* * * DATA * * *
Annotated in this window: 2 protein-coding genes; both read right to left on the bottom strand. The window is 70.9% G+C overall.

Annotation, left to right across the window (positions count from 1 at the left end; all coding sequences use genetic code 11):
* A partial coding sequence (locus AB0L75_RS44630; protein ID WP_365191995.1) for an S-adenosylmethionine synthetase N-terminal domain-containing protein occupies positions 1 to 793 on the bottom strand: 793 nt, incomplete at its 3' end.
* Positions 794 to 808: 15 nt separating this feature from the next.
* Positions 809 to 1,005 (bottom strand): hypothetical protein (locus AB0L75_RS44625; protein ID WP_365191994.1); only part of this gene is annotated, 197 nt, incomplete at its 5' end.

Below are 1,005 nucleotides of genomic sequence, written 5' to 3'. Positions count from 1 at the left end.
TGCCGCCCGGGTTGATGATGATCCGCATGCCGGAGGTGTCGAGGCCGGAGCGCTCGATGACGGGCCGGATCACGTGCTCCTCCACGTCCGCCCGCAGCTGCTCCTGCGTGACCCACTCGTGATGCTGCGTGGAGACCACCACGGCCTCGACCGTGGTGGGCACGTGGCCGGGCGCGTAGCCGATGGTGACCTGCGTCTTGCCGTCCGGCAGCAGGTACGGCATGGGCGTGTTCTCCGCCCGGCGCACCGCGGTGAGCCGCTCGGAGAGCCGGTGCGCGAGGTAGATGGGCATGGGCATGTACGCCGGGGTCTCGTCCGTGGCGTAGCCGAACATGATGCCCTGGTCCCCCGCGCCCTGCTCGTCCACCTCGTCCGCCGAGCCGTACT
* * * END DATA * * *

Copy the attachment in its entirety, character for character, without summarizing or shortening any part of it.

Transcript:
Annotated in this window: 2 protein-coding genes; both read right to left on the bottom strand. The window is 70.9% G+C overall.

Annotation, left to right across the window (positions count from 1 at the left end; all coding sequences use genetic code 11):
* A partial coding sequence (locus AB0L75_RS44630; protein ID WP_365191995.1) for an S-adenosylmethionine synthetase N-terminal domain-containing protein occupies positions 1 to 793 on the bottom strand: 793 nt, incomplete at its 3' end.
* Positions 794 to 808: 15 nt separating this feature from the next.
* Positions 809 to 1,005 (bottom strand): hypothetical protein (locus AB0L75_RS44625; protein ID WP_365191994.1); only part of this gene is annotated, 197 nt, incomplete at its 5' end.

Below are 1,005 nucleotides of genomic sequence, written 5' to 3'. Positions count from 1 at the left end.
TGCCGCCCGGGTTGATGATGATCCGCATGCCGGAGGTGTCGAGGCCGGAGCGCTCGATGACGGGCCGGATCACGTGCTCCTCCACGTCCGCCCGCAGCTGCTCCTGCGTGACCCACTCGTGATGCTGCGTGGAGACCACCACGGCCTCGACCGTGGTGGGCACGTGGCCGGGCGCGTAGCCGATGGTGACCTGCGTCTTGCCGTCCGGCAGCAGGTACGGCATGGGCGTGTTCTCCGCCCGGCGCACCGCGGTGAGCCGCTCGGAGAGCCGGTGCGCGAGGTAGATGGGCATGGGCATGTACGCCGGGGTCTCGTCCGTGGCGTAGCCGAACATGATGCCCTGGTCCCCCGCGCCCTGCTCGTCCACCTCGTCCGCCGAGCCGTACT